May 15 2013 07:27AM
When it comes to building hockey teams, I’m a firm believer that (to the extent possible in a salary cap world) every general manager should be a pessimist. If it’s a 50/50 bet that a player can recover from an injury, or return to his offensive form, or stay healthy, the G.M. should bet against his player. That way, if things go badly, he’s covered; if things go well, he has a pleasant surprise that can either help his team win or can be used to address an area of weakness.
That proclivity for pessimism is why I think the Oilers would be well-advised not to start Magnus Paajarvi in a scoring role next season.
We looked at Magnus Paajarvi’s shooting percentage during the lockout; the chart above is an update on what was done there. While it’s true that going to the net with the puck is an evolving part of his game, and could help produce more robust shooting percentage numbers going forward, it’s not something I would be comfortable betting on at this point.
Until proven otherwise, Paajarvi just isn’t a good enough shooter to be relied on in a scoring role, despite his uptick in the NHL in 2013.
The Other Things Paajarvi Brings
I’m going to include a Todd Nelson quote from the Dec. 10 edition of Oilers Now because I think it nicely sums up the development of Paajarvi as a player this season:
[Paajarvi’s goal-scoring is] a bit of a concern. You and I talked about the process, right? He’s doing some good things that he wasn’t doing last year. He’s finishing all his checks – he’s not killing guys but he’s being very consistent with that, where last year it was not very consistent. And he’s taking the puck to the net, he’s driving the puck to the net, he’s not afraid to go to the danger areas. I think that part of the game will come, he’s had some very good opportunities and just hasn’t found the back of the net yet.
Paajarvi’s willingness to go to the net was one of the things that Oilers’ head coach Ralph Krueger highlighted over the course of the year, too; he was repeatedly quoted on broadcasts as saying that Paajarvi was the Oilers’ most consistent forward when it came to crashing the crease.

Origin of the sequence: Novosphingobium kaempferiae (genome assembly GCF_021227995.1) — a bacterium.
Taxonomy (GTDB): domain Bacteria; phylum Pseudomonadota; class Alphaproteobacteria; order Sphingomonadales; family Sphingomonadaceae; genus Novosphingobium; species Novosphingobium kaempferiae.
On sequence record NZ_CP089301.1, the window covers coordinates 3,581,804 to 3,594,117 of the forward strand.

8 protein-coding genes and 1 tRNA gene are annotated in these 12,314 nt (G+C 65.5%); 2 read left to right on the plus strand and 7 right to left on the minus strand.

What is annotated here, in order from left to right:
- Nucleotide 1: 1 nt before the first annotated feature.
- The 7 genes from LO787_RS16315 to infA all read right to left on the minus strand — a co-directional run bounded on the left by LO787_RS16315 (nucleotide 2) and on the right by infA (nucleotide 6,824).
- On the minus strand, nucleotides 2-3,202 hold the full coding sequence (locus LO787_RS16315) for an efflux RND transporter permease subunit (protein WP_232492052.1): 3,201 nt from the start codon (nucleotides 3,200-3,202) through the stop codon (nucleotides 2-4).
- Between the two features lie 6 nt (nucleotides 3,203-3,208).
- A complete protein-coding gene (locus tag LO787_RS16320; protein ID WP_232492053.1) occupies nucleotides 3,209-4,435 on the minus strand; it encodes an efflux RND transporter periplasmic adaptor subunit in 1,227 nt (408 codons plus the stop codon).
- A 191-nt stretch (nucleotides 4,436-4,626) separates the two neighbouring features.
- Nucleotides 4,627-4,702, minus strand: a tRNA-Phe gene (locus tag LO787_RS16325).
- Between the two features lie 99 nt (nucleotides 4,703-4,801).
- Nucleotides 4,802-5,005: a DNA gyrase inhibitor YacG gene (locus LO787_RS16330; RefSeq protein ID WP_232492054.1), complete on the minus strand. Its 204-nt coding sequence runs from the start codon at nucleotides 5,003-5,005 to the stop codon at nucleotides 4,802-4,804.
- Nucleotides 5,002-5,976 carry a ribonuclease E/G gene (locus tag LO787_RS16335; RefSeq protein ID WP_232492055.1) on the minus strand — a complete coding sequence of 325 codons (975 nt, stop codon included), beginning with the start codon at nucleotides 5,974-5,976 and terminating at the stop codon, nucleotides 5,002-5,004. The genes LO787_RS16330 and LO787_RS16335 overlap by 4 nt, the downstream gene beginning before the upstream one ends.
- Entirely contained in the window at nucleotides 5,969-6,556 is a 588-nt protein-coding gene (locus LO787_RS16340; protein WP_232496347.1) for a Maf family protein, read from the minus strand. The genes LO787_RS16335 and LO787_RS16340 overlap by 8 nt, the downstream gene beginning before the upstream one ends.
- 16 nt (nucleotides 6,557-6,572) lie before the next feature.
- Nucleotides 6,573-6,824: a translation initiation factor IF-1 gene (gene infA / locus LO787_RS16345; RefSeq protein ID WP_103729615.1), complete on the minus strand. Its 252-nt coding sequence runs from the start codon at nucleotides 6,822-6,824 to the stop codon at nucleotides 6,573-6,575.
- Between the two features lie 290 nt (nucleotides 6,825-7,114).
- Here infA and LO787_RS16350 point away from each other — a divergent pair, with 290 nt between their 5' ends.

The addition of an increased willingness to use his frame was a nice development for a player who does a lot of things well already. Outside of his shot, Paajarvi is certainly a plus player with the puck; he has pretty good vision and the combination of his speed and his willingness to skate the puck up the ice is highly valuable. He’s also defensive-minded (almost to a fault) which is an excellent asset in a third-line player, though it isn’t always in a top-six guy.
Paajarvi’s a player I have a lot of time for. He just doesn’t seem like a guy who drives offence; he’s a complementary player who can move up as needed at this stage of his career but not a guy who should be relied on in a scoring role.
Sign up for StreakCred - the new playoff pool game from the Nation Network. For only $20 you can win solid prizes and a portion of the proceeds go to supporting the MS Bike Tour and the Edmonton Down Syndrome Society. Sign up here.
Recently around the Nation Network
There's some interesting stuff up lately - for instance, the Canucks Army Podcast recently had Jim Hughson on as a guest - but in light of the comments section on Lowetide's piece last night I thought it couldn't hurt to remind everyone that Nashville isn't likely to trade Shea Weber:
Ultimately, it comes down to this: either the Predators made a terrible mistake, Poile’s being disingenuous, and the team plans to try and get a better return than four first round picks after spending $27 million for 48 games or they really have no plans to trade Weber. The latter seems more likely to be reality than the former. None of that means the Oilers shouldn't ask, but it does mean not much is likely to come of it.
Click either link above to read more, or check out some recent pieces here at Oilers Nation: